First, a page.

Pursuant to 28 U.S.C. § 586(e), a standing Chapter 13 trustee may receive a fee, which is set by the Attorney General, not to exceed 10% of all payments received by the trustee. See, e.g., In re Leslie, 318 B.R. 108,111 (Bankr. N.D. Tex. 2004); In re Reid, 179 B.R. 504, 508 n. 2 (Bankr. E.D. Tex. 1995); In re Turner, 168 B.R. 882, 884 (Bankr. W.D. Tex. 1994). In addition, 28 U.S.C. § 586(e)(1)(A)(i) limits the standing Chapter 13 trustee's total annual compensation, which is established administratively each year. Stephen L. Sepinuck, Rethinking Unfair Discrimination in Chapter 13, 74 AM. BANKR. L.J. 341, 344 n. 11 (2000). "Because of [the limit on annual compensation], standing Chapter 13 trustees in some districts — particularly large districts with numerous Chapter 13 cases — routinely take less than the ten percent maximum. See, e.g., In re McNichols, 249 B.R. 160, 175 (Bankr. N.D. Ill. 2000) (6.6%); In re Martin, 233 B.R. 436, 438 (Bankr. D. Ariz. 1999) (7%); In re Janssen, 220 B.R. 639, 644 (Bankr. N.D. Iowa 1998) (9%)." Id. Because there was no evidence introduced in the cases at bar as to what percentage the trustees in the Southern District of Texas receive, and also for the sake of simplicity, this opinion uses the maximum percentage fee that a trustee may receive, 10%. See id. (citing In re Mathenia, 220 B.R. 427, 428 n. 2 (Bankr. W.D. Okla. 1998) (computing the trustee's take at ten percent to determine feasibility of plan, even though a lower percentage is often charged)).
Although payment of the trustee's fee is required if the mortgage payment is made through the trustee, frequently (but not in all cases) the debtor need not make any additional payments since the payment is merely deducted from the amount that would otherwise be distributed to unsecured creditors. In addition, payment of mortgage payments through the trustee will eventually reduce the trustee's commission, thus reducing or eliminating the burden on debtors.
III. FINDINGS OF FACT
A. Mario and Maria Perez
1. Mr. and Ms. Perez have owned their home for sixteen (16) years.
2. They generally made their monthly payments on a timely basis for fifteen (15) years.
3. Their monthly mortgage payment is $660.00.
4. They were approximately $8,000.00 in arrears on their mortgage payments when they filed their Chapter 13 petition on November 1, 2005. Accordingly, they were over a full year behind in making mortgage payments.
5. The reasons they fell behind were due to: (a) Mr. Perez being unemployed; and (b) Ms. Perez being diagnosed with breast cancer, the treatment for which required the Debtors to expend considerable sums of money.
6. Their mortgage lender is ABN AMRO Mortgage Group.
7. If they have to make their mortgage payment through the trustee, they will have to pay an additional $66.00 per month, assuming that the trustee's fee is 10% of the mortgage payment.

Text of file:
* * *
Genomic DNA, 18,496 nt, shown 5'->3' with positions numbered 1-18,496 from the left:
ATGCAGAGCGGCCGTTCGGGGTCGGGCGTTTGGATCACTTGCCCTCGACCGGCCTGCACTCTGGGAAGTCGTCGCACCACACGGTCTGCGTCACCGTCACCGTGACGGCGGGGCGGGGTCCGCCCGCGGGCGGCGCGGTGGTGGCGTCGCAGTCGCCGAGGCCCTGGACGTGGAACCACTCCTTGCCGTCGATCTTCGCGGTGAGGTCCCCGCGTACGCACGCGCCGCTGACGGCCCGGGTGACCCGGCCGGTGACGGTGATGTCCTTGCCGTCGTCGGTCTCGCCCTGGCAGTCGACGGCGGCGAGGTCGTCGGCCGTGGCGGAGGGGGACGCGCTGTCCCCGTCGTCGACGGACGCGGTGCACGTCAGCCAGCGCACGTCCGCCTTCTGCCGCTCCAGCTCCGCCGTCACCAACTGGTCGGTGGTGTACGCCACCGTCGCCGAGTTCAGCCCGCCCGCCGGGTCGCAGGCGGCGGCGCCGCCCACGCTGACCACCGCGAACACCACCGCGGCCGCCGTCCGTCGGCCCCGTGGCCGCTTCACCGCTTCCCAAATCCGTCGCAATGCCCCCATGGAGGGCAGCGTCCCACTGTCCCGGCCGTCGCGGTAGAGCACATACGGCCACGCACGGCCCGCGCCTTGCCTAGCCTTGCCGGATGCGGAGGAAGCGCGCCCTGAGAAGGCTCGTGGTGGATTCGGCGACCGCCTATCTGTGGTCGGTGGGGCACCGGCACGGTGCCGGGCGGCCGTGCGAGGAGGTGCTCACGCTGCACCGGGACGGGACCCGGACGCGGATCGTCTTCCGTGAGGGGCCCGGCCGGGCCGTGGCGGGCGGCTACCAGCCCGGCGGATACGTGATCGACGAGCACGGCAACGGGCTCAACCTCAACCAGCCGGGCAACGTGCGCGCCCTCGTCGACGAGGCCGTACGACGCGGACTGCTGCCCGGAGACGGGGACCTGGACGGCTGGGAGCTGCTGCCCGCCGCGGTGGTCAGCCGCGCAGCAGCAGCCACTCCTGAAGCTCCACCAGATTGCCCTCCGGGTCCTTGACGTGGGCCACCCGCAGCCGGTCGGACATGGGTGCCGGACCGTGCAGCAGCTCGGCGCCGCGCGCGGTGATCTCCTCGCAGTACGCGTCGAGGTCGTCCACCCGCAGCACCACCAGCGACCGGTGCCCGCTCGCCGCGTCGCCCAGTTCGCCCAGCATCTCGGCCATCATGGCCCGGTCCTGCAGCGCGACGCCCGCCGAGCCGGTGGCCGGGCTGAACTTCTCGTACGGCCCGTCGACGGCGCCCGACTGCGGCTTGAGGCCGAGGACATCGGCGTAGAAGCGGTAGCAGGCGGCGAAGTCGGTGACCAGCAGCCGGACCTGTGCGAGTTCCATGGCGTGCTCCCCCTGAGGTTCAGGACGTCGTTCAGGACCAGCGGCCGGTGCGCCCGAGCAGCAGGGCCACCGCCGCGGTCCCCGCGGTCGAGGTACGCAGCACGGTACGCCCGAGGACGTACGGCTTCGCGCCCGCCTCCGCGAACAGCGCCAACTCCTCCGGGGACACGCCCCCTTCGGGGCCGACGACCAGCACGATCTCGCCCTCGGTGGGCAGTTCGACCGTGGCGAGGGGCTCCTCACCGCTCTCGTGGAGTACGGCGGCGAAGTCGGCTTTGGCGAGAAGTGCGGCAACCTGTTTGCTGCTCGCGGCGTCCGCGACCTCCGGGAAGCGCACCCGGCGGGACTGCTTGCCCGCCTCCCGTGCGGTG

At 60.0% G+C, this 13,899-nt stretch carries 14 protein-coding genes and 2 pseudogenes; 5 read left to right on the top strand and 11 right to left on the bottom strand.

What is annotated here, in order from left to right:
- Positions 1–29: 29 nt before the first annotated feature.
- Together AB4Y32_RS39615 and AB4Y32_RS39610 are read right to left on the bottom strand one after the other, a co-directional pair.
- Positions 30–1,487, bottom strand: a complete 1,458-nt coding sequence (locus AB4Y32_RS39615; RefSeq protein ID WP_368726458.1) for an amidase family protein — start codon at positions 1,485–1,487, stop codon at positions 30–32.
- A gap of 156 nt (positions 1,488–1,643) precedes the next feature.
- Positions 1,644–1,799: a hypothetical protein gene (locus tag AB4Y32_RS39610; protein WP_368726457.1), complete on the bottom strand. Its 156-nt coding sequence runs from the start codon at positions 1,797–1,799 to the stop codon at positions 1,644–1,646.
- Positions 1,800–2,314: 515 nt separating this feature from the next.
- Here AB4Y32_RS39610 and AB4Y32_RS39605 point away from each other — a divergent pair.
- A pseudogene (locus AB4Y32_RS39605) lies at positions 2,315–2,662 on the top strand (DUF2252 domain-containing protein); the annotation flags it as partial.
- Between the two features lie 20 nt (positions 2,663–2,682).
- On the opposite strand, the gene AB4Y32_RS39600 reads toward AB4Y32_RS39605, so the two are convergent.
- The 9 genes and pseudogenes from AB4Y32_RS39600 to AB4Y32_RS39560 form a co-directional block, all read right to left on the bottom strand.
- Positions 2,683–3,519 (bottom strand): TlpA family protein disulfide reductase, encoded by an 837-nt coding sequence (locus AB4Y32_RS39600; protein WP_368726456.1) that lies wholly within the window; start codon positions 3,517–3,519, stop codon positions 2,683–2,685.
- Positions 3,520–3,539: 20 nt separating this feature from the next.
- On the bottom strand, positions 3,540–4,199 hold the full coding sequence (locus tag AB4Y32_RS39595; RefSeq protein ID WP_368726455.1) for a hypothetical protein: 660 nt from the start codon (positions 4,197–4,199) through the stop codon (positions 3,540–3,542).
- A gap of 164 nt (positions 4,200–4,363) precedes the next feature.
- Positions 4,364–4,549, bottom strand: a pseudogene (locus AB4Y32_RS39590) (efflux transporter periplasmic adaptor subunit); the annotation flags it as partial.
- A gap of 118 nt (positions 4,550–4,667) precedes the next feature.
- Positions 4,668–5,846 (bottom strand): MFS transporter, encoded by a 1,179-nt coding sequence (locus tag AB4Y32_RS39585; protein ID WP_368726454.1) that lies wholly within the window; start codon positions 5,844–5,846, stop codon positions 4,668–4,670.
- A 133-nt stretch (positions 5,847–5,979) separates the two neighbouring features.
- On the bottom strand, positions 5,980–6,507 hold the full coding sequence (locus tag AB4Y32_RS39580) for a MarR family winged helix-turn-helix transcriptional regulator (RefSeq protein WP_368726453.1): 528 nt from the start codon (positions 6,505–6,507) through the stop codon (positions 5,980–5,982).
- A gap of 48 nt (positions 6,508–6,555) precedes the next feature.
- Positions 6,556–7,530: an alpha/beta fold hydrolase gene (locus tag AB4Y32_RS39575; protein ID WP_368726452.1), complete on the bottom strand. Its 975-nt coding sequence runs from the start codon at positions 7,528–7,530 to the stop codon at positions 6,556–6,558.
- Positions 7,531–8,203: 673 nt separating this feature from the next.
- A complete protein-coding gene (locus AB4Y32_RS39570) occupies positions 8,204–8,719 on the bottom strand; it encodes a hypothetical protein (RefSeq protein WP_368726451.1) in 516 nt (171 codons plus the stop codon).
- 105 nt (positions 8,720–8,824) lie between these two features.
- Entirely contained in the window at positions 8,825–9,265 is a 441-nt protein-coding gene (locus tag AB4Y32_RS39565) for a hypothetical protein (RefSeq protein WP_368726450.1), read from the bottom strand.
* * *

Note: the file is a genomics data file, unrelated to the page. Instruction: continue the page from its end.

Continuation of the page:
8. Their plan is a 60 month plan, which means that if they have to make their mortgage payment through the trustee, they will have to pay $3,960.00 ($66.00 x 60 months) more than if they made their payments directly to ABN AMRO Mortgage Group.
9. After filing their Chapter 13 petition, Mr. and Ms. Perez established an ACH account at their bank so that the trustee could debit this account each month to collect the payment proposed under the Perez's Chapter 13 plan. When the trustee proceeded to make the initial debit, the bank informed him that the account had insufficient funds. Therefore, Mr. and Ms. Perez immediately fell into default with the trustee.
In the Southern District of Texas, some debtors choose to make their payments to the trustee by establishing an account at their bank whereby the trustee automatically debits the account rather than receiving a check from the debtor.
B. Eddie Lanier
10. Mr. Lanier has owned his home for three (3) years.
11. He generally made his monthly mortgage payments on a timely basis for two (2) years.
12. Mr. Lanier's monthly mortgage payments total $3,319.62, representing payment of a first lien and a second lien. His actual pre-tax monthly income for the six months preceding the filing of this bankruptcy was less than $5,000.00. His projected expenses in his Schedule J are $7,158.72. Accordingly, it appears that he presently has inadequate income to pay his mortgage directly or through the trustee. Mr. Lanier's Schedule I monthly income projection of $8,784.94 is highly questionable considering his past income as reflected in his Form B22C. Aside from the questionable projected income in his Schedule I, Mr. Lanier's Form B22C calls into question whether he could fund his Chapter 13 plan even if he was not paying the trustee's ten percent fee on his home mortgage payments.